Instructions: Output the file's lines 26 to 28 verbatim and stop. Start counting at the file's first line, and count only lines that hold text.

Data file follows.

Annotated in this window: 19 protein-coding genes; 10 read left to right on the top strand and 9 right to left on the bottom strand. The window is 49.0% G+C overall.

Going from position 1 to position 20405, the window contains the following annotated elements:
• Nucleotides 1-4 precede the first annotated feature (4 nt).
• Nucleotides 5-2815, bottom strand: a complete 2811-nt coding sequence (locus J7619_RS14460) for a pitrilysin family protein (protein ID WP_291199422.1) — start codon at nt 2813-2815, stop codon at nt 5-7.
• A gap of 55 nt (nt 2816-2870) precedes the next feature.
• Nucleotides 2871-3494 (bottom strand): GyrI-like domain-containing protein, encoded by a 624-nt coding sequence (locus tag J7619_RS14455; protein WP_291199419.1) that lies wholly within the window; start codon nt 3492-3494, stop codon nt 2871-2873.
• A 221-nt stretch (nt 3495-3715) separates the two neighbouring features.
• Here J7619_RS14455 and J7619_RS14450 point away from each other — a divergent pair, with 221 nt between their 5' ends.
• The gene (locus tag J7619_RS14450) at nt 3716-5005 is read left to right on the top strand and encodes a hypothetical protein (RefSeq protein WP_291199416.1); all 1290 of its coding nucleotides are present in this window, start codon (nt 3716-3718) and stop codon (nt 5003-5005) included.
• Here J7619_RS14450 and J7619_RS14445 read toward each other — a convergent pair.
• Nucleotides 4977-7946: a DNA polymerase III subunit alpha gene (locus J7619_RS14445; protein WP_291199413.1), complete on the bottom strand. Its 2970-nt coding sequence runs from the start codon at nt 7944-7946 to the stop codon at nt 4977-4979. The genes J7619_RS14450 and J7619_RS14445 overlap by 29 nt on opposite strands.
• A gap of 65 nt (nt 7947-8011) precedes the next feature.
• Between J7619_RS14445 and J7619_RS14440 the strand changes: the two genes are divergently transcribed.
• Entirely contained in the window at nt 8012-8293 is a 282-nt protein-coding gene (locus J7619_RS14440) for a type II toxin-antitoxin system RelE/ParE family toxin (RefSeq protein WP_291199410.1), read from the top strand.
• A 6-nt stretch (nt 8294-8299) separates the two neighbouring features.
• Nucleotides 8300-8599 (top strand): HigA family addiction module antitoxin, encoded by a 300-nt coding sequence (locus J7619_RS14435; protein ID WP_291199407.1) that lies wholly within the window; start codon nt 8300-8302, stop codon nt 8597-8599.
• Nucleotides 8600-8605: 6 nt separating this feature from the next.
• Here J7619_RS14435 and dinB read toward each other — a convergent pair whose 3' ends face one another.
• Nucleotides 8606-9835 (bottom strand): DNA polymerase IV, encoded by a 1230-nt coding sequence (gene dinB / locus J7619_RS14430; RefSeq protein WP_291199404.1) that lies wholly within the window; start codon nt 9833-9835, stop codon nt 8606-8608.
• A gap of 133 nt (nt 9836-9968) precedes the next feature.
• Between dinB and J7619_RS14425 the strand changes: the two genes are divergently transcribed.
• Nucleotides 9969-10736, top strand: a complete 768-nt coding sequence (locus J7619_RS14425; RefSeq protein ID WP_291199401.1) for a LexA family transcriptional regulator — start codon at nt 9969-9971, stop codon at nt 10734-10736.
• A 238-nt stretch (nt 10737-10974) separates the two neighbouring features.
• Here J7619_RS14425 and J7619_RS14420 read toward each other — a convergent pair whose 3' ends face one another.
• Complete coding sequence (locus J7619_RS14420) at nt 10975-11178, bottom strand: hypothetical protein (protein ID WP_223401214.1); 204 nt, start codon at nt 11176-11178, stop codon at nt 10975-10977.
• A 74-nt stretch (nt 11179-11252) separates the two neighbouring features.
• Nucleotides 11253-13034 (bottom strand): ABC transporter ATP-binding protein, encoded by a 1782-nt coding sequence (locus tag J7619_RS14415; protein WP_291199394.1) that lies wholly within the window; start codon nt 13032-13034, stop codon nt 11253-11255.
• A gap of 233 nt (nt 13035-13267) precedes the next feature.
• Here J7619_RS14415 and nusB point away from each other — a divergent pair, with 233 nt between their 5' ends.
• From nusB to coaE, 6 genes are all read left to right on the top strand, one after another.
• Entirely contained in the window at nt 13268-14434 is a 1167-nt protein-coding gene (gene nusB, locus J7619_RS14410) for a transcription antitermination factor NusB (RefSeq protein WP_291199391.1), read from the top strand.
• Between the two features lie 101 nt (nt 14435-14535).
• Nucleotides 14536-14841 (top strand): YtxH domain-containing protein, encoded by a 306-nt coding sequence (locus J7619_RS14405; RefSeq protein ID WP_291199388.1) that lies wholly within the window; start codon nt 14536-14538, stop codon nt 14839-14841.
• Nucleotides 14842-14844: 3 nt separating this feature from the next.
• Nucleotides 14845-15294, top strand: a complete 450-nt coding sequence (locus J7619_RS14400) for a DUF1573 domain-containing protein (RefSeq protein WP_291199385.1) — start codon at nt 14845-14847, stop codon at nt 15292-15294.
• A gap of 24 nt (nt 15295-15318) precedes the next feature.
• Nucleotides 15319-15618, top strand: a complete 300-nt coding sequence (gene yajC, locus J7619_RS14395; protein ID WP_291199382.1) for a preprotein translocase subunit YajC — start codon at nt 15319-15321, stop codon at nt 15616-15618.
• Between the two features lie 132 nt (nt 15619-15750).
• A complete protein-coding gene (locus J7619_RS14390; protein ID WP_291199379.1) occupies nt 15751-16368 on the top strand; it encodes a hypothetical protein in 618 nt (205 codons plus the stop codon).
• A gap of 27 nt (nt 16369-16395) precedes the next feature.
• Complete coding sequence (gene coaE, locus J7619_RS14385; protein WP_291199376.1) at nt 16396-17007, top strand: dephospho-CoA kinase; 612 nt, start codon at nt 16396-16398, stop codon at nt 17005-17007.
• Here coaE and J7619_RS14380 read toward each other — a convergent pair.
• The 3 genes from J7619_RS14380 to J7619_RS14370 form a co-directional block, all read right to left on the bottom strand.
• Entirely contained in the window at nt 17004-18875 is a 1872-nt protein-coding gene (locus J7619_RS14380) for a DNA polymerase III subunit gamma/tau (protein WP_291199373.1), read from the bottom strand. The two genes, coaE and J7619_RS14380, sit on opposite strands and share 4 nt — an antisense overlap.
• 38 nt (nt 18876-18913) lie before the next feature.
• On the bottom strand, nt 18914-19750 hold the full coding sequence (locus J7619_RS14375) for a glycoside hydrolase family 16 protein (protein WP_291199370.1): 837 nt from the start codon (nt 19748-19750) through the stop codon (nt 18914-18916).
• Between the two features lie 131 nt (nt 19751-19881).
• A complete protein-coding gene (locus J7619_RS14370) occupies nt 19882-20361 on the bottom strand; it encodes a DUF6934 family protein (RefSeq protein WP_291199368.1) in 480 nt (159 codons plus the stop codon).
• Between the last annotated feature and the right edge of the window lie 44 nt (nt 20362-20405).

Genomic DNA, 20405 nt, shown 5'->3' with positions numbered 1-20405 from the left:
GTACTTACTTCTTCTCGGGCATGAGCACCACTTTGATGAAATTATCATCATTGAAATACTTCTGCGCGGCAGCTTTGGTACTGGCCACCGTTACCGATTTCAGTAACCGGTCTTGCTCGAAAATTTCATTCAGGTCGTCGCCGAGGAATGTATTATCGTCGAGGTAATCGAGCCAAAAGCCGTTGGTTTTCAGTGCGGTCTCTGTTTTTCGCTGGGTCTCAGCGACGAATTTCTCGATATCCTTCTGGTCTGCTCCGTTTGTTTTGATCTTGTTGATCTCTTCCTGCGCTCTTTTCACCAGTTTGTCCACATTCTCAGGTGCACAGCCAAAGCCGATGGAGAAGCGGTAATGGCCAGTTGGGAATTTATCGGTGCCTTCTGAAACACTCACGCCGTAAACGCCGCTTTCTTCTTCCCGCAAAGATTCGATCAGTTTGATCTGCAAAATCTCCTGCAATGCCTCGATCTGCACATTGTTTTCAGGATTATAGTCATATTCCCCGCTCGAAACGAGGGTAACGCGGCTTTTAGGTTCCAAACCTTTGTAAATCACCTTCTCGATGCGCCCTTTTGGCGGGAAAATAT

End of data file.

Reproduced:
• A 74-nt stretch (nt 11179-11252) separates the two neighbouring features.
• Nucleotides 11253-13034 (bottom strand): ABC transporter ATP-binding protein, encoded by a 1782-nt coding sequence (locus tag J7619_RS14415; protein WP_291199394.1) that lies wholly within the window; start codon nt 13032-13034, stop codon nt 11253-11255.
• A gap of 233 nt (nt 13035-13267) precedes the next feature.